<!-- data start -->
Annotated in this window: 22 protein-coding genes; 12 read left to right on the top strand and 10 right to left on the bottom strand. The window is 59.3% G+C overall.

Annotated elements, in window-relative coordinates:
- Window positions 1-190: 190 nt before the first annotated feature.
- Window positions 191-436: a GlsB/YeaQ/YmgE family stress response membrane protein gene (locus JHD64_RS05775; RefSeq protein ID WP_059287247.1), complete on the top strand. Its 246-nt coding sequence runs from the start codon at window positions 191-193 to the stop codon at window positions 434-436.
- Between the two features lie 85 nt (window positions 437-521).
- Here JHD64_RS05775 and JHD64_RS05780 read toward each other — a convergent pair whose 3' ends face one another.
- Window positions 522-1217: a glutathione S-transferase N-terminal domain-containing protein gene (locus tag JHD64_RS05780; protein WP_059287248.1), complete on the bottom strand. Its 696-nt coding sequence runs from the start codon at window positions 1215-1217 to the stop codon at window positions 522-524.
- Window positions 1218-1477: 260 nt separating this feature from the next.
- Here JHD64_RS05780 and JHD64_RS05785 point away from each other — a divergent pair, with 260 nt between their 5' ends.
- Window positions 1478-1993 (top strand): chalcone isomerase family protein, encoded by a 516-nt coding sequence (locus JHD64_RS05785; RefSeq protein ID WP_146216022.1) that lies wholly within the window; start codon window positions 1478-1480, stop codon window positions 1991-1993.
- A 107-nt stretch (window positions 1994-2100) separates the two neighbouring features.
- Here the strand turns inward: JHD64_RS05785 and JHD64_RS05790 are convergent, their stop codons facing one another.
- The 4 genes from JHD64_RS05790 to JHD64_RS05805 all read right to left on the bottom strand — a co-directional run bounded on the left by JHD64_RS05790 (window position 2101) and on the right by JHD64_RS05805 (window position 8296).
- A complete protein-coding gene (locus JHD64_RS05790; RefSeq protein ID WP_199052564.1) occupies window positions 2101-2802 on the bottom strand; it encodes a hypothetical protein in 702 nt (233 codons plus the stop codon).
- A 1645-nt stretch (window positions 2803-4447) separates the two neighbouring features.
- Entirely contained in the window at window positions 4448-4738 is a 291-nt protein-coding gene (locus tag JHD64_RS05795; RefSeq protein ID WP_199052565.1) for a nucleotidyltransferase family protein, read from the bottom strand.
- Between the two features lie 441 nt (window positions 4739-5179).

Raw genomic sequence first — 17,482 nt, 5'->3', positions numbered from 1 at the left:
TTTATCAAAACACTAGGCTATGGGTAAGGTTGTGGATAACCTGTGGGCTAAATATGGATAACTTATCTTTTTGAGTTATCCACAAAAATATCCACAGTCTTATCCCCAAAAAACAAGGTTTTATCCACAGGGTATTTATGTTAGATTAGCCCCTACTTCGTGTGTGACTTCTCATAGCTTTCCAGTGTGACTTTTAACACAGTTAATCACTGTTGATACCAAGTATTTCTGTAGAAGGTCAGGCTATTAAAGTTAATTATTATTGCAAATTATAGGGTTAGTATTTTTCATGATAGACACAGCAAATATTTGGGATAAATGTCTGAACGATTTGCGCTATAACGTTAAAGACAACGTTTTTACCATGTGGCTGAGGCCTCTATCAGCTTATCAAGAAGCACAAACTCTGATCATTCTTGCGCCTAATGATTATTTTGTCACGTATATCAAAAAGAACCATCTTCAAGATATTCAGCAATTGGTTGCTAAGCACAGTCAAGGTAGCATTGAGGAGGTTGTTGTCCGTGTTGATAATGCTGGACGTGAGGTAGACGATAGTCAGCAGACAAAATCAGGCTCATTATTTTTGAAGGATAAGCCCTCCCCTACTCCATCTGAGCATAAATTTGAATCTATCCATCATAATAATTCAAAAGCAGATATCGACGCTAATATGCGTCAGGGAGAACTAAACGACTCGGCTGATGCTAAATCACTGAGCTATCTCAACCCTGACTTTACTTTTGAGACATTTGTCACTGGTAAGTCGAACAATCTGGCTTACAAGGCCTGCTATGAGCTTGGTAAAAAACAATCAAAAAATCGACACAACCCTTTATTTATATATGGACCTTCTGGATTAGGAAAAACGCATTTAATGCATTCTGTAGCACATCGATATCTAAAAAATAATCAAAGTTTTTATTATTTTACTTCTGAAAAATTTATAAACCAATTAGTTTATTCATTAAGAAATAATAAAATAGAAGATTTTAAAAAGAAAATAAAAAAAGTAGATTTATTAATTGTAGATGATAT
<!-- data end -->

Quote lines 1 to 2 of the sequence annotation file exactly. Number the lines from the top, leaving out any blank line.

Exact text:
Annotated in this window: 22 protein-coding genes; 12 read left to right on the top strand and 10 right to left on the bottom strand. The window is 59.3% G+C overall.

Annotated elements, in window-relative coordinates: